Relationship to Psychotherapy Coaching can be used concurrently with psychotherapeutic work. It is not used as a substitute for psychotherapeutic work.

Advice Advice, opinions, or suggestions are occasionally offered in coaching. Both parties understand that the client is free to accept or decline what is offered and takes the ultimate responsibility for action. The coach is not discouraged from offering advice, opinions or suggestions on occasion.

Requesting A coach makes a request of the client to promote action toward the client's desired outcome. A coach does not make such requests in order to fix the client's problem or understand the client's past.

With Respect to Consulting

Definition: In all of the following statements, the word 'client' is used to denote the person who is being coached, regardless of who is paying for the service.

Expertise Coaches are experts in the coaching process and may not have specific knowledge of a given subject area or industry. Where coaches have expertise in other areas, they may use it to facilitate the coaching process. Coaches do not use this particular expertise to diagnose, direct, or design solutions for the client.

Relationship Relationship is the foundation of coaching. The coach and client intentionally develop a relationship which is characterized by a growing and mutual appreciation and respect for each other as individuals. This relationship is not an adjunct to or byproduct of the coaching. Nor is it based on the client's position or performance.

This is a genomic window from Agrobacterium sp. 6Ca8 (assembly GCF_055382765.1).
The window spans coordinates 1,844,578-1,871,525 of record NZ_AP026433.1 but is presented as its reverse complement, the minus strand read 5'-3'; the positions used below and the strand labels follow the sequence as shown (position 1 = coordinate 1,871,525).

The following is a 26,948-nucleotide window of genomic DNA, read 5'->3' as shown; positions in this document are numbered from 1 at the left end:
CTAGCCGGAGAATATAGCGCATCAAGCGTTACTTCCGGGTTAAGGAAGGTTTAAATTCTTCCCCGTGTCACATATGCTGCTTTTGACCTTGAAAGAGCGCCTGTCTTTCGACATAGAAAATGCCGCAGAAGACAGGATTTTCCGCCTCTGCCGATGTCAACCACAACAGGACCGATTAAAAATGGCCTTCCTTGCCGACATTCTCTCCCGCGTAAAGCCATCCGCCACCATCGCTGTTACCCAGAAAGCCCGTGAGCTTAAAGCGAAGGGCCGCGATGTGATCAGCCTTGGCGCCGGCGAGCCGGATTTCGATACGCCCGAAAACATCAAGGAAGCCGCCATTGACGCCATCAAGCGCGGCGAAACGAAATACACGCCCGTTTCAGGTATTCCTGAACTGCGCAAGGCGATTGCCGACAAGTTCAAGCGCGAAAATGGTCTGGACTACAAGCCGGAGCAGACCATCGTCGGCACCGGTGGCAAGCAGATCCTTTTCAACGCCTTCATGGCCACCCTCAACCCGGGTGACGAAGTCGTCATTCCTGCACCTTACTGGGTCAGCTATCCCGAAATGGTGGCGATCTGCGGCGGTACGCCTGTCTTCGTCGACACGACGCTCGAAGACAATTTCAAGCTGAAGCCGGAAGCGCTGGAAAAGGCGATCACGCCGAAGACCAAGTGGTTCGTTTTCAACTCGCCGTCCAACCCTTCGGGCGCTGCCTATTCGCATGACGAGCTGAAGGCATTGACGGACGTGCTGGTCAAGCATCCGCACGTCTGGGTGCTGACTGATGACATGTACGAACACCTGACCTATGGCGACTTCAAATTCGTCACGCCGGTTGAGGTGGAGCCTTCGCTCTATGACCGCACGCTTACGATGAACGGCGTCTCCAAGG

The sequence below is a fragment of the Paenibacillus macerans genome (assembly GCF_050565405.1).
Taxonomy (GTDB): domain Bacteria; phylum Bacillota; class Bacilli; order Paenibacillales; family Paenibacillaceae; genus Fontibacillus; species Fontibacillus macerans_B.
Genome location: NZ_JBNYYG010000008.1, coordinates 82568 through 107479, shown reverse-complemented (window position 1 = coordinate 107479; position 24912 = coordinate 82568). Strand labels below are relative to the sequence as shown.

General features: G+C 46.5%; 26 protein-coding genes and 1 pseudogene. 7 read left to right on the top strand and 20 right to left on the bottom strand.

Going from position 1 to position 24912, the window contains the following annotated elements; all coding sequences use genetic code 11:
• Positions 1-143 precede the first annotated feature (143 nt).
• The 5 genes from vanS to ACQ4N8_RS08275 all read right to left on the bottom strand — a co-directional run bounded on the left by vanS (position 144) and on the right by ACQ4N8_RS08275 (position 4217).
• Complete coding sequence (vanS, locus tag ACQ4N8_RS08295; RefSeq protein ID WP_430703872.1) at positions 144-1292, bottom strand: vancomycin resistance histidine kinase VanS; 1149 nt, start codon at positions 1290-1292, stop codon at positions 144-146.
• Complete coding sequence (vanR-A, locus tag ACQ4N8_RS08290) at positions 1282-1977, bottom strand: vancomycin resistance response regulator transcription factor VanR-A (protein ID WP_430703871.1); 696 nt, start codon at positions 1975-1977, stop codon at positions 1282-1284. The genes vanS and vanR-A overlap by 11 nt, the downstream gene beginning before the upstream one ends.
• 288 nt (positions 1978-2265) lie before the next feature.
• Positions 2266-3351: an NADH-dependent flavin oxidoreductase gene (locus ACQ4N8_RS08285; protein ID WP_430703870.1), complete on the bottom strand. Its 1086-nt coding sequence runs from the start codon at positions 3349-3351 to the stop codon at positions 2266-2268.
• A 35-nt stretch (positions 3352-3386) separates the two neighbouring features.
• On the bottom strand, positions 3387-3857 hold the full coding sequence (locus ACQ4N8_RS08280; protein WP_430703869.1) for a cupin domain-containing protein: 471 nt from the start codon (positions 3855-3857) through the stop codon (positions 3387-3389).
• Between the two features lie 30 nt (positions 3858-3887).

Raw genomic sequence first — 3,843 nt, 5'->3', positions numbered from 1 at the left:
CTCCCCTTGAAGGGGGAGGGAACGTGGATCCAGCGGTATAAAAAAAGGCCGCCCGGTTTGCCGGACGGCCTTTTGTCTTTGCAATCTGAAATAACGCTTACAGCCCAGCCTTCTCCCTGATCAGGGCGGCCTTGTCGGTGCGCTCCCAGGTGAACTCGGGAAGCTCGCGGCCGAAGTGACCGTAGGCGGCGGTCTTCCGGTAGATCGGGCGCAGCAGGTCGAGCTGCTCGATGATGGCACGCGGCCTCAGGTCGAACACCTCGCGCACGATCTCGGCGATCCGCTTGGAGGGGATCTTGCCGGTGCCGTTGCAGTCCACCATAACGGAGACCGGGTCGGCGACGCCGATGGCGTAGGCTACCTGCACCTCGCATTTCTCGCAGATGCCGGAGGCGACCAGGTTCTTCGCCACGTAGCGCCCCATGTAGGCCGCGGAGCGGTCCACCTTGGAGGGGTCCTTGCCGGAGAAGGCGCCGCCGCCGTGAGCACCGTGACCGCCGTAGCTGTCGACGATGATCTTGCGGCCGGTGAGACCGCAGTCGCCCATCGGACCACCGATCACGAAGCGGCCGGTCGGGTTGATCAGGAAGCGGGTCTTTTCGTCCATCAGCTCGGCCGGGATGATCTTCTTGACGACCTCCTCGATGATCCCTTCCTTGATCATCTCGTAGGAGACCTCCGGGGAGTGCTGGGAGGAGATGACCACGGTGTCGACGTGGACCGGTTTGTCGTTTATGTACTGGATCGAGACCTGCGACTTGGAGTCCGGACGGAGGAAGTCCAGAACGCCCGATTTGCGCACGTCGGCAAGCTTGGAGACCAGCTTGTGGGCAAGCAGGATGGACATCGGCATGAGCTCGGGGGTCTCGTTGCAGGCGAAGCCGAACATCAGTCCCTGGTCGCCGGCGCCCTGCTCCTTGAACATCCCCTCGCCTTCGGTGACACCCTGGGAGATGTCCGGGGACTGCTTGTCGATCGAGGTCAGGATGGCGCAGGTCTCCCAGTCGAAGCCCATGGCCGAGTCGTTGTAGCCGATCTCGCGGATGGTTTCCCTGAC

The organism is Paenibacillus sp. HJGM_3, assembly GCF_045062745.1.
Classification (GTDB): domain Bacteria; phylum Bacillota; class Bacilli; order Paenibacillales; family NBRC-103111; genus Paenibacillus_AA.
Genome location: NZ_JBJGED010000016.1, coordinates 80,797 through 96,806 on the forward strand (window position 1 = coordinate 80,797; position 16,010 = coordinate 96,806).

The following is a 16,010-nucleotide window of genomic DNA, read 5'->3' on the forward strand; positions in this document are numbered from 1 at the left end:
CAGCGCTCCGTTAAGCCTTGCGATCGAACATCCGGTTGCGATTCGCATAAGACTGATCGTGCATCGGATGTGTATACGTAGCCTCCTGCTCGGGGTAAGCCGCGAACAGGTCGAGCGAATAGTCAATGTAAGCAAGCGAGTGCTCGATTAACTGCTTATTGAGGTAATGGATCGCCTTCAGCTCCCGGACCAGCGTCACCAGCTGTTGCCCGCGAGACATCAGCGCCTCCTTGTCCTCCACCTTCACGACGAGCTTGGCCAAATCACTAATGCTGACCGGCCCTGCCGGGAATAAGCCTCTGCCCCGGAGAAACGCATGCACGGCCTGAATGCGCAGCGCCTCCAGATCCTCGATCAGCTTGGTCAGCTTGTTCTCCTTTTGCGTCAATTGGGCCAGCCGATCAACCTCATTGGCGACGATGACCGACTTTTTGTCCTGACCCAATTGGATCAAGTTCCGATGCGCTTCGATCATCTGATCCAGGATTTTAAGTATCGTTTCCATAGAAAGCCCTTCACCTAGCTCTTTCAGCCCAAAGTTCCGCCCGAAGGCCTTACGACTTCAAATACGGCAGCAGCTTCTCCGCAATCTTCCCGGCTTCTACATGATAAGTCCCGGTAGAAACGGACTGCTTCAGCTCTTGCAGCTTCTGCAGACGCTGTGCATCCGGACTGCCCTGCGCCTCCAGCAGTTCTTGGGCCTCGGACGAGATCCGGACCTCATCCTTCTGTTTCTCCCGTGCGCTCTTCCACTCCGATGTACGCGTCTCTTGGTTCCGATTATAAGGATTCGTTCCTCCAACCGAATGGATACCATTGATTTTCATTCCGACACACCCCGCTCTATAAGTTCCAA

Use of Information In coaching, information drawn from the client is used by the coach to promote the client's awareness and choice of action. This information is not used to evaluate performance or produce reports for anyone but the person being coached.

Scope Coaching has the freedom and flexibility to address a wide variety of personal and professional topics. In any given coaching relationship, coach and client alone determine the scope of their work. Coaching is not necessarily restricted to a narrowly defined issue nor is its scope determined in any other way.

Contribution to Results In coaching, any contribution the coach makes to producing the client's desired outcome is through on-going interaction with the client. The coach's role does not include producing a contracted product or result outside of the coaching sessions.

Ongoing Impact Coaching is designed to provide clients with a greater capacity to produce results and a greater confidence in their ability to do so. It is intended that clients do not leave coaching with a perception that they need to rely on a coach in order to produce similar results in the future.



For answers to Frequently Asked Questions, please click here to open our FAQ document: FAQ's

ICF Ethical Guidelines

The ICF is the leader in developing a definition and philosophy of coaching, as well as establishing a set of ethical standards that ICF members pledge to uphold. The International Coach Federation ("ICF") is committed to high ethical standards for coaches.

The ICF is also committed to providing a forum where the public can bring complaints about alleged unethical conduct by ICF members and ICF credentialed coaches. The ICF adopted a policy and set of procedures that provide for review, investigation and response to alleged unethical practices or behavior deviating from the established ICF Code of Ethics.

For more information on ICF’s Code of Ethics and the Ethical Conduct Review Process please click here to open the ICF Ethical Guidelines document in pdf format: